Mexico: Soldiers For Sale


July 25, 2008: Hurricane Dolly once more brought attention to the US-Mexico border. A big hurricane (a 4 or 5) in the Rio Grande Valley, however, can cause major damage on both sides of the border. That would mean the US and Mexico would have to coordinate rescue and refugee efforts. Mexico has lots of experience with hurricanes and before Dolly hit the coast, the Mexican government was preparing to evacuate nearly 23,000 people from the Mexican town of Matamoros. Texas law enforcement personnel have indicated that at the moment it is doubtful that they could adequately communicate with their Mexican counterparts in the wake of a large-scale disaster. One of the issues that is yet to be resolved is air traffic control over the disaster area. That is always a problem. The US and Mexico would have to coordinate helicopter operations as well as fixed-wing air relief and air evacuation missions. US Army North (Army component of Northern Command) would likely play a role in these operations. US Army North is headquartered at Ft Sam Houston, Texas. (Austin Bay)


July 24, 2008: Kidnappers released five Asians (four South Koreans and one Chinese) who were taken on July 14. The Mexican police suspect that the five victims were actually dealing with "human smugglers" who had agreed to get them into the U.S.


July 23, 2008: Mexico's Chihuahua state and the town of Ciudad Juarez (across the border from El Paso) continue to be a "central front" in the Cartel War. Mexican authorities estimate that over 650 people have been killed in Chihuahua state in cartel-related violence since January 1. Five more people were slain on July 23. The total killed throughout Mexico in 2008 is somewhere between 1600 and 1700. Around 500 of the slain are Mexican security personnel (mostly police).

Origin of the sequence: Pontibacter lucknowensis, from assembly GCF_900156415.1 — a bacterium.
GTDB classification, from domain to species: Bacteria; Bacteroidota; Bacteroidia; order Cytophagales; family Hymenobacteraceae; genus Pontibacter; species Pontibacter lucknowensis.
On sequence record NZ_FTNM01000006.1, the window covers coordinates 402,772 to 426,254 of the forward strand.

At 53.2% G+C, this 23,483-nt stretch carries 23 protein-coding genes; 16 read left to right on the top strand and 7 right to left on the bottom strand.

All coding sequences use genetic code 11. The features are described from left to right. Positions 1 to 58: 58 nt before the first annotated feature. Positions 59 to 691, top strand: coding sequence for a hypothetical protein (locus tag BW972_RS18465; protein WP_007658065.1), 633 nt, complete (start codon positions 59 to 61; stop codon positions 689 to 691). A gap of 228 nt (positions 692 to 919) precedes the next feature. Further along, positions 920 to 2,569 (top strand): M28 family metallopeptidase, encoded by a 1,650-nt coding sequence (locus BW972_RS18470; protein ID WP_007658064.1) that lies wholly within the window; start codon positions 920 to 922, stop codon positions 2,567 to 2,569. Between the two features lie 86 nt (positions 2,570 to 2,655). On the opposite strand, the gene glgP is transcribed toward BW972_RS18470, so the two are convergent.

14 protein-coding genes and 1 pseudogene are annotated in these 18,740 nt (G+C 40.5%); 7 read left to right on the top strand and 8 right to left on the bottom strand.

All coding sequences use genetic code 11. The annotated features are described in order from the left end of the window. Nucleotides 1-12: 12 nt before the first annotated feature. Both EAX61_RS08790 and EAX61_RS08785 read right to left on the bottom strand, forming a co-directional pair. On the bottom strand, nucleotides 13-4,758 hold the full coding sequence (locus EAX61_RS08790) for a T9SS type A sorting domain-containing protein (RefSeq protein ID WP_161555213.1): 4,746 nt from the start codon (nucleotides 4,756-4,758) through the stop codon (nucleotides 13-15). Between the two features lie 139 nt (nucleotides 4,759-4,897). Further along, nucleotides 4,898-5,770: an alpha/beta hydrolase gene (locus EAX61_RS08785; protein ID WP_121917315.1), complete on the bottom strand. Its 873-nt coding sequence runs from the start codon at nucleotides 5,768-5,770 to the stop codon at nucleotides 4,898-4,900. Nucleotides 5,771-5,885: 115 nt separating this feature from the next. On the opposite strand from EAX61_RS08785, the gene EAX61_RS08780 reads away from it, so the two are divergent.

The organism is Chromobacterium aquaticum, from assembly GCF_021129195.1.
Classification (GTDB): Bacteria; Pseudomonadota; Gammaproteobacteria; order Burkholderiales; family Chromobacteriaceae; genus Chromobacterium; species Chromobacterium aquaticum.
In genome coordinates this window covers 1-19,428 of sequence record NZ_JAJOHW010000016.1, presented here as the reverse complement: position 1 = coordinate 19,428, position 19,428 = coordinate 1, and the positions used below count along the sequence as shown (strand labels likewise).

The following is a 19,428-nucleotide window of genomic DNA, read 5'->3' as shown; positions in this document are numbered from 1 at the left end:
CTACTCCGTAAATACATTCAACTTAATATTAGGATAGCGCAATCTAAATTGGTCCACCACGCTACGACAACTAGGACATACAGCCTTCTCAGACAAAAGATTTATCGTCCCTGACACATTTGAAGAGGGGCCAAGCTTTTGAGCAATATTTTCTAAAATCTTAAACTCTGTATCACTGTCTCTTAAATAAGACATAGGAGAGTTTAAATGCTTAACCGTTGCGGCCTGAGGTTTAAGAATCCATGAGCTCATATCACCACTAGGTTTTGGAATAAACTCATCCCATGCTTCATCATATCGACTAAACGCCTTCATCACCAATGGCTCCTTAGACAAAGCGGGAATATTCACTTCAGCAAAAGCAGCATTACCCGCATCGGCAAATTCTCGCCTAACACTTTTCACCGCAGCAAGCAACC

July 21, 2008: Mexican media and -increasingly��Mexican authorities are concerned that the drug lords will exploit the Mexican Army's big weakness: low pay. Though the Calderon administration raised military pay (eg, a 24 percent increase for security agencies in Mexico's fiscal year 2007 budget), the cartelistas can always pay a poor soldier more than the government. This is how the drug lords corrupted many police departments. A cop could make more in one night of illegal activities (or ignoring illegal activities) than he could in an entire year. The Mexican military is playing a central role in Calderon's Cartel War. One reason: the Mexican Army is one of the most respected institutions in Mexico.


July 18, 2008: The Mexican Navy seized a "semi-submersible" craft (identified in some news reports as a "submarine") in the Pacific Ocean. The navy found six tons of cocaine on board and arrested the four Colombians manning the craft. The navy spokesman met the press in Oaxaca state (southern Mexico) which indicates the interception was made in the Pacific well south of the Baja California peninsula.


July 15, 2008: Mexico posted an additional 200 federal police to Culiacan, Sinaloa, the site of a major drug gang shootout on July 11. That brings the total federal police and military presence in the area to around 3000. Sinaloa state has a population of around 2.5 million.

July 11, 2008: The Mexican Human Rights Commission said that it had documented and was continuing to investigate eight new cases of "abuse and torture" by the Mexican military.

Drug gangs slugged it out in a firefight in the town of Culiacan (capital of Sinaloa state). Nine people died in the initial exchange of gunfire. A subsequent shootout between fleeing gangsters and police left three policemen dead, for a total of 12 people killed. Several of the dead were innocent bystanders. Mexican authorities later said the firefight may have begun as an assassination attempt.

July 10, 2008: Mexico intends to use a large chunk of Merida Initiative funds to purchase aircraft. Approximately 40 percent of US-supplied Merida funds will go to buy Bell 412 helicopters and Casa 245 twin-engine fixed-wing aircraft.

July 8, 2008: In 2007 the Mexican government claims it found 6,532 weapons that it believes originated in the US. 1800 of the weapons were rifles, including AK-47 automatic rifles. This is the "iron river" of illegal weapons from the US the Mexican government complains about. In early January 2008 the US Bureau of Alcohol Tobacco and Firearms (ATF) shifted several dozen agents to the US-Mexican border as part of Project Gunrunner.




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